Farirai Machivenyika Senior Reporter
A review of the ownership models of State enterprises and parastatals is underway to improve their efficiency and enhance their contribution to the attainment of targets set under Vision 2030, President Mnangagwa said yesterday when opening a seminar to review ownership models.
The review is likely to result in a major transformation in the way these enterprises are run, from the existing model where they fall under line ministries to a more centralised system.
State enterprises and parastatals are statutory bodies, such as the Grain Marketing Board, set up by an Act of Parliament and private companies, sometimes converted from statutory bodies, that are wholly or majority-owned by the State.
The half-day seminar at State House was attended by Vice President Constantino Chiwenga, Vice President Kembo Mohadi, Cabinet ministers and experts from the World Bank, African Peer Review Mechanism and the African Development Bank, among others.
“The review of the ownership model has been necessitated by the need to overhaul the corporate governance and management culture within State enterprises and parastatals in our quest to ensure their productivity, efficiency, accountability, profitability and relevance in the context of Vision 2030,” said President Mnangagwa.
Zimbabwe could learn from other countries that have transformed their State enterprises through the adoption of appropriate ownership models but President Mnangagwa emphasised that the country had to take cognisance of its realities, especially the illegal sanctions it continues to be subjected to.
The workshop was organised to enable Cabinet ministers to appreciate the aspects associated with ownership models and would be expected to make informed decisions based on achieving balance between commercial viability and the national interest.
“My Government is implementing comprehensive reforms across the socio-economic and political sectors as we accelerate the attainment of Vision 2030. The Transitional Stabilisation Programme 2018-2020 affirmed the ownership policy position with regards to State enterprises and parastatals and reinforced Government’s commitment to its implementation,” said President Mnangagwa.
He said the country had over 107 such enterprises, with most of them critical in pushing the economy forward.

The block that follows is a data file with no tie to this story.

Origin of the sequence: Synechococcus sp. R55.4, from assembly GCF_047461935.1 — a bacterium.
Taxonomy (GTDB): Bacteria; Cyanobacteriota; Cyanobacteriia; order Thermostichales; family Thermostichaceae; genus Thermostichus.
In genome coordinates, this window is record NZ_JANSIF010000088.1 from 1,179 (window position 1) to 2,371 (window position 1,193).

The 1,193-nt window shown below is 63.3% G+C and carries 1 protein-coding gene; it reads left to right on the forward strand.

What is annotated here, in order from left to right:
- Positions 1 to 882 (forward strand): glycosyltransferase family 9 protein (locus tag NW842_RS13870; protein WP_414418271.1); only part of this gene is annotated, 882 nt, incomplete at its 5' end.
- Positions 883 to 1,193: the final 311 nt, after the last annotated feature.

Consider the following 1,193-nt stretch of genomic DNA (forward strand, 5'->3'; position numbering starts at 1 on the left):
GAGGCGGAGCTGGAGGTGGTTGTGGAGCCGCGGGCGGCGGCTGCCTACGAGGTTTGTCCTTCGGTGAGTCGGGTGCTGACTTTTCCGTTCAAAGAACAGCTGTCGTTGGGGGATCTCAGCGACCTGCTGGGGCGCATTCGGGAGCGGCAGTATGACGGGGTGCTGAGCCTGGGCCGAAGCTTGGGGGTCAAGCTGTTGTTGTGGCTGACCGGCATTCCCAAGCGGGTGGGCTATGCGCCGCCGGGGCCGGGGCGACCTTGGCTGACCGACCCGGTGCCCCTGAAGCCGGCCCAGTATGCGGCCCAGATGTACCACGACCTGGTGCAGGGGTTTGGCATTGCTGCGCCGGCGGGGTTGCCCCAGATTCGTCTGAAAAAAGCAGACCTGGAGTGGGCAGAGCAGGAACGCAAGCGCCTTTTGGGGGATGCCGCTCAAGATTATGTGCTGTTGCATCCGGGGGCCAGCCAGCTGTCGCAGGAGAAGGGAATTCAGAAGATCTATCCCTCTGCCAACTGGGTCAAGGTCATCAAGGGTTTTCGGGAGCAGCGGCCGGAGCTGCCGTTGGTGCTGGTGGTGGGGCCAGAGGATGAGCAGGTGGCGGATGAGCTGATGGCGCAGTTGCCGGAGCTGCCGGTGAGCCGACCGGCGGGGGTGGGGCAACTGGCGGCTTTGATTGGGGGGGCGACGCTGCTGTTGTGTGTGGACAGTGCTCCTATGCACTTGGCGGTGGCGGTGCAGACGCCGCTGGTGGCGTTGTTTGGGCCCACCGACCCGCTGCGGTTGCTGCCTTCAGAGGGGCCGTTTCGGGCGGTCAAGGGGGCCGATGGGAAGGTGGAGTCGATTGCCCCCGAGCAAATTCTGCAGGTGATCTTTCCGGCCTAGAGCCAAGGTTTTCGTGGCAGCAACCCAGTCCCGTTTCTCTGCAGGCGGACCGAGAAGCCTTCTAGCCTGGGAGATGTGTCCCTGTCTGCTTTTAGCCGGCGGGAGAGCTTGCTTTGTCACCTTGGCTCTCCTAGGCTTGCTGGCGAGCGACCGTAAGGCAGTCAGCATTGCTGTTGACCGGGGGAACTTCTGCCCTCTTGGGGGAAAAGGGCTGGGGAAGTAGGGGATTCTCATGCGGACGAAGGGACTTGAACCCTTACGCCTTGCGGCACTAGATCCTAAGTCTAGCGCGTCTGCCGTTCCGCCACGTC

“These have potential to contribute over 40 percent of the country’s GDP. Given their spread and reach, their efficient performance is crucial to the modernisation, industrialisation and development of a robust rural industry system and growth of our economy as a whole.
“We must, therefore, work concertedly to strengthen structural, governance and administrative frameworks of these entities through various strategies which include the most suitable ownership model,” he said.
President Mnangagwa added that Zimbabwe should create State enterprises and parastatals that could compete globally by attracting capital.
Addressing the media after the seminar, Finance and Economic Development Minister, Professor Mthuli Ncube, said they had discussed various ownership models.
“Of particular interest today was how State enterprises and parastatals are owned, either through line ministries or specific ministries or the Office of the President and Cabinet. We considered those issues because how the State enterprises and parastatals are owned and controlled is critical to their performance.
“You can agree with me that as of now, we have had challenges with our State enterprises and parastatals in terms of performance and how they are led, their strategies, their corporate governance issues and compliance issues all those have been issues that have been bedevilling our State enterprises and parastatals sector and as Government, we are determined in reforming our SEPs,” said Prof Ncube.
He said the experts that presented during the seminar had identified failures with the current decentralised model where the State enterprises and parastatals are controlled by line ministries.
“What they said is that the line ministries do not have adequate resources to exert oversight on these parastatals,” he added.
Some of the challenges identified include poor and inadequate skills within boards and management of State enterprises and parastatals, resulting in poor performance.
Prof Ncube said by migrating to the new model they are looking at, which is more centralised, they expect to have better control of the enterprises.
He added that a centralised ownership model will allow Government to have a clear understanding of its assets and debts and more control of its balance sheet.
Corporate governance expert and legal practitioner, Advocate Canaan Dube, who moderated the seminar, said the current position where line ministries were responsible for ownership, governance, regulation and oversight was a source of corruption and poor performance.
He said there was, therefore, need to separate the roles instead of concentrating responsibilities in one ministry.
In his closing remarks, VP Chiwenga said Cabinet will deliberate on issues that arose during the seminar.
“As we go back to our work stations and as we will meet as the Cabinet of Zimbabwe. We will thoroughly study the submissions that have been given us by the consultants, taking into account what has been said and come up with our own domesticated ownership model that will enable us to achieve our set goals.”
On adoption of the required ownership framework, a technical team led by Chief Secretary to the President and Cabinet Dr Misheck Sibanda, will be set up to craft an implementation framework.